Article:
Martens' Movie Reviews

Movie Reviews from an avid movie-goer

Doctor Strange Review

Released: November 4, 2016
Running Time: 1 hour 55 minutes

“Dr. Stephen Strange’s life changes after a car accident robs him of the use of his hands. When traditional medicine fails him, he looks for healing, and hope, in a mysterious enclave. He quickly learns that the enclave is at the front line of a battle against unseen dark forces bent on destroying reality. Before long, Strange is forced to choose between his life of fortune and status or leave it all behind to defend the world as the most powerful sorcerer in existence.”

Marvel Cinematic Universe MCU

Marvel Cinematic Universe – Source – Marvel Studios

You can find all of the reviews for the Marvel Cinematic Universe at the link here. At that link, you can also find the dates that the other reviews for the Marvel Cinematic Universe will be posted. My plan is to release one every single day, and because I’ve already reviewed Guardians of the Galaxy Vol. 2 here, and Spider – Man: Homecoming here, they will not be included in the two weeks leading up to Thor Ragnarok.

As such, I will now move onto the actual review of the film, and I hope you enjoy!

Doctor Strange Trailer – Source: Marvel Studios

Cast and Crew

This film was directed by Scott Derrickson, whose work has been in mostly horror centric films such as ‘The Exorcism of Emily Rose’ in 2005, ‘The Day the Earth Stood Still’ in 2008, and ‘Deliver Us from Evil’ in 2014. His work on this film was interesting as it wasn’t exactly horror, but it still contained some of the elements that he’s familiar with, and I wish that if he ends up directing the sequel, that they choose to go more into that style and genre.

Doctor Strange was written by Jon Spaihts, Derrickson & C. Robert Cargill. Spaihts’ previous work includes ‘The Darkest Hour’ in 2011, and ‘Prometheus’ in 2012 prior to writing this film. He has since worked on several shorts as well as ‘The Mummy’ earlier this year. Cargill has written ‘Sinister’ and ‘Sinister 2’ in 2012 and 2015 prior to this film. Derrickson’s work as a writer includes writing with Cargill on the ‘Sinister’ movies, ‘Devil’s Knot’ in 2013, as well as the film that he directed in 2014 mentioned above, ‘Deliver Us from Evil’.

This slideshow requires JavaScript.

The cast featured Benedict CumberbatchChiwetel EjioforRachel McAdamsBenedict WongMads MikkelsenTilda SwintonMichael StuhlbargBenjamin BrattScott AdkinsTopo WresniwiroMark Anthony BrightonLinda Louise DuanUmit UlgenChris Hemsworth and Stan Lee.


The visuals in Doctor Strange are probably the best part about it, and that’s not a knock on the quality of the film, quite the opposite actually, that’s how good the visuals are. The many different realms that we are treated to and the very trippy experience that Stephen goes through is something that is rarely seen in blockbuster movies, and took the visual cues from when Ant-Man visited the Quantum Realm, and multiplied that tenfold. It was an amazing visual experience, and I have to say that I preferred the film when I saw it in regular IMAX. I saw this film about 3 or 4 times in theatres, not only to see which version I liked best, but also because I had a lot of fun and free time back then.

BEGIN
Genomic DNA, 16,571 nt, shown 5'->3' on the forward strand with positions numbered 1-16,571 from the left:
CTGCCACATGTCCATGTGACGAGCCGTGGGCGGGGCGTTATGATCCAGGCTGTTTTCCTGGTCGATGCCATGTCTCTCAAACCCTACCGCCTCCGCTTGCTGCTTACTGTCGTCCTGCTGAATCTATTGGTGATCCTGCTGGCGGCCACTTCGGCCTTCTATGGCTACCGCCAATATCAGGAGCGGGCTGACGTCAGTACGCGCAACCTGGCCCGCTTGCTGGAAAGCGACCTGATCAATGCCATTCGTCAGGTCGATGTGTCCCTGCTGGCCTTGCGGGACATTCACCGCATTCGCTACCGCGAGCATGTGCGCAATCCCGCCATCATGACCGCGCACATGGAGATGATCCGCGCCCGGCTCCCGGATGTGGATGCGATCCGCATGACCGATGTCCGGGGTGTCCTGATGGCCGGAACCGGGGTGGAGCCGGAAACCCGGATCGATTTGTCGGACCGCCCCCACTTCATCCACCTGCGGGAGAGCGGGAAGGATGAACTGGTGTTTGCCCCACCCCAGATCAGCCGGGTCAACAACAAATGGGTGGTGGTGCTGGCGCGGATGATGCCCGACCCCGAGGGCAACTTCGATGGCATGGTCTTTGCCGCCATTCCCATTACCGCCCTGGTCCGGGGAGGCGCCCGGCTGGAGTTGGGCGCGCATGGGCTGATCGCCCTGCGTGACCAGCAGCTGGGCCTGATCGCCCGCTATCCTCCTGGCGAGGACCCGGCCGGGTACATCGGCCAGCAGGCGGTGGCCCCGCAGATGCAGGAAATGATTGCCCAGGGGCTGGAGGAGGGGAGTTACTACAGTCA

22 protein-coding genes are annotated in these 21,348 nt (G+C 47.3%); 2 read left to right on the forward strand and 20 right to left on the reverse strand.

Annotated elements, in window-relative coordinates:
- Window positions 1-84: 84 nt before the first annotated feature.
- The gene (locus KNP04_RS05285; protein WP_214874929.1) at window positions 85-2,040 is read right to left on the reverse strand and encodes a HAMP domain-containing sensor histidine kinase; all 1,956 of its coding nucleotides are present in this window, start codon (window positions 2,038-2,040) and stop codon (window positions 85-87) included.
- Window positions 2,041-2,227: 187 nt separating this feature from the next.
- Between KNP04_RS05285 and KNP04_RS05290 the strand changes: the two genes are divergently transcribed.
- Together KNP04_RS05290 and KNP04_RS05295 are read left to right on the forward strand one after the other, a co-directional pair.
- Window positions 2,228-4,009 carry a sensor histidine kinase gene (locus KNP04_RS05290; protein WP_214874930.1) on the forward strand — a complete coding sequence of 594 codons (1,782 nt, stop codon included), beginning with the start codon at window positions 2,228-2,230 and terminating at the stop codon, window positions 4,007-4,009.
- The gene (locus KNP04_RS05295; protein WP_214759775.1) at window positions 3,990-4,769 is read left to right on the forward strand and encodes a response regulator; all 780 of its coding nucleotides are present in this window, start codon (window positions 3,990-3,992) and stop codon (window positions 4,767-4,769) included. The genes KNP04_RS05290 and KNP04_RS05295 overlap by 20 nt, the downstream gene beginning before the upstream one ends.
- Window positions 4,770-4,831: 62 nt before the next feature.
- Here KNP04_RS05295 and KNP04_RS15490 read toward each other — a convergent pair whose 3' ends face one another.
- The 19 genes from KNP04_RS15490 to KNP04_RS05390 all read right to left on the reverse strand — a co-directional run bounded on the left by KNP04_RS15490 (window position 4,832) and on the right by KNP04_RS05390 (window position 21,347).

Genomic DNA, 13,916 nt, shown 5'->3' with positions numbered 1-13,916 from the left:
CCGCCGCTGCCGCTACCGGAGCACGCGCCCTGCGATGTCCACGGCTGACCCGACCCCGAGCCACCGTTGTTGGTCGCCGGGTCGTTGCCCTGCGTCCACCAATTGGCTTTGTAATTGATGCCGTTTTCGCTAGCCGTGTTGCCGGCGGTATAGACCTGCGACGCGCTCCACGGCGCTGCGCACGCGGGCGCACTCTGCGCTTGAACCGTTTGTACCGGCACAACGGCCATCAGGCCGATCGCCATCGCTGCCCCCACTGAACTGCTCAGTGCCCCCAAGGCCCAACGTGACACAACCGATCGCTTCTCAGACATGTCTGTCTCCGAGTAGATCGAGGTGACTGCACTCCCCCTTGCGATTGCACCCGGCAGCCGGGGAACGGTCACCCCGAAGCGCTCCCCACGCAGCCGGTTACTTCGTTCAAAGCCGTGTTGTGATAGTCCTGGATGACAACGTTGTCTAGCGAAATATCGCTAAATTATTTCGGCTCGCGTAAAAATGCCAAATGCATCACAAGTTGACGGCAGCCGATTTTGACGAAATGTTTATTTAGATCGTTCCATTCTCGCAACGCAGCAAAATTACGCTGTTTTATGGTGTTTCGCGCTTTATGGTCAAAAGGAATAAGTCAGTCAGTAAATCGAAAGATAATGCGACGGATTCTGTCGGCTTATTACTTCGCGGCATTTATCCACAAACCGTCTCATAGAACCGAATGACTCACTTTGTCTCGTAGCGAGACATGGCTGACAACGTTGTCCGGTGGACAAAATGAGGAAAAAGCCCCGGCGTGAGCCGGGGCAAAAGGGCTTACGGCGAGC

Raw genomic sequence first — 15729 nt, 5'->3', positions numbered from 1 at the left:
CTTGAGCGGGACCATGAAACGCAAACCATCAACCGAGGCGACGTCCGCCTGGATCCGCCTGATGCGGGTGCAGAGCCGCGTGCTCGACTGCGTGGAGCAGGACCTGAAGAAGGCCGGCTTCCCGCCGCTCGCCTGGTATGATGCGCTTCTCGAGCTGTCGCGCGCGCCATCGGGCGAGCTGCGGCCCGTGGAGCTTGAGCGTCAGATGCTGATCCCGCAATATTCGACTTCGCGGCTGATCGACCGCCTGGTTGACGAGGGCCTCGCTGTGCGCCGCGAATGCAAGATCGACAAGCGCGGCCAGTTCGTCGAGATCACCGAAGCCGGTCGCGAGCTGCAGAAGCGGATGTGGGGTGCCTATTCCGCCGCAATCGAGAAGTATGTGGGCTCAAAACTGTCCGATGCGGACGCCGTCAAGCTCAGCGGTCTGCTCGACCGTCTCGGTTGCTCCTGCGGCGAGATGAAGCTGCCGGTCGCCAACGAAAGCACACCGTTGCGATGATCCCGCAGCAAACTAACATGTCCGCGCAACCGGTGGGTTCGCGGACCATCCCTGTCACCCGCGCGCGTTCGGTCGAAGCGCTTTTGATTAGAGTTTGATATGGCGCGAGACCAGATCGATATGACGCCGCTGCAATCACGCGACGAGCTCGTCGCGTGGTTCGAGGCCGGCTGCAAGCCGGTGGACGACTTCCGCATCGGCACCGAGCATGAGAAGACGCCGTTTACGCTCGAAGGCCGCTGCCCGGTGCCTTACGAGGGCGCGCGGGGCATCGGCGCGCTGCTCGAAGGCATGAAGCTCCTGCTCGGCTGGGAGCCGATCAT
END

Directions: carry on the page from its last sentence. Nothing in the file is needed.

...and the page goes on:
This slideshow requires JavaScript.

This movie’s visuals are also influenced by the Christopher Nolan film ‘Inception’, and I feel like they did a magnificent job in bringing those visuals to the MCU. I had seen it in UltraAvx 3D, IMAX 3D, regular and regular IMAX. I’m someone who has to wear glasses, so when I have to put another pair on top of my own, it’s not fun. I also find, like many other people, that films in 3D are darkened with the glasses and you miss out on the bright vibrant colours that they spent so much time on. There’s also the fact that 3D films are a gimmick and gave theatre chains an excuse to raise ticket prices, and their time should be finished.

This slideshow requires JavaScript.

One of the unfortunate parts about this movie’s use of magic, was that they didn’t show enough creativity with spells. The characters all decide that it’s a good idea to create little shields, whips, and swords made out of magic. There’s also the whole point where people just forget that their magical, and just fist fight each other, which granted might be something that the audiences can understand, but with a movie that is introducing magic into the MCU, show us some magic. Yes, they are able to teleport, and release their Astral Form from their bodies, however there’s no sense of magic in their fights other than glowing weapons and shields.

This slideshow requires JavaScript.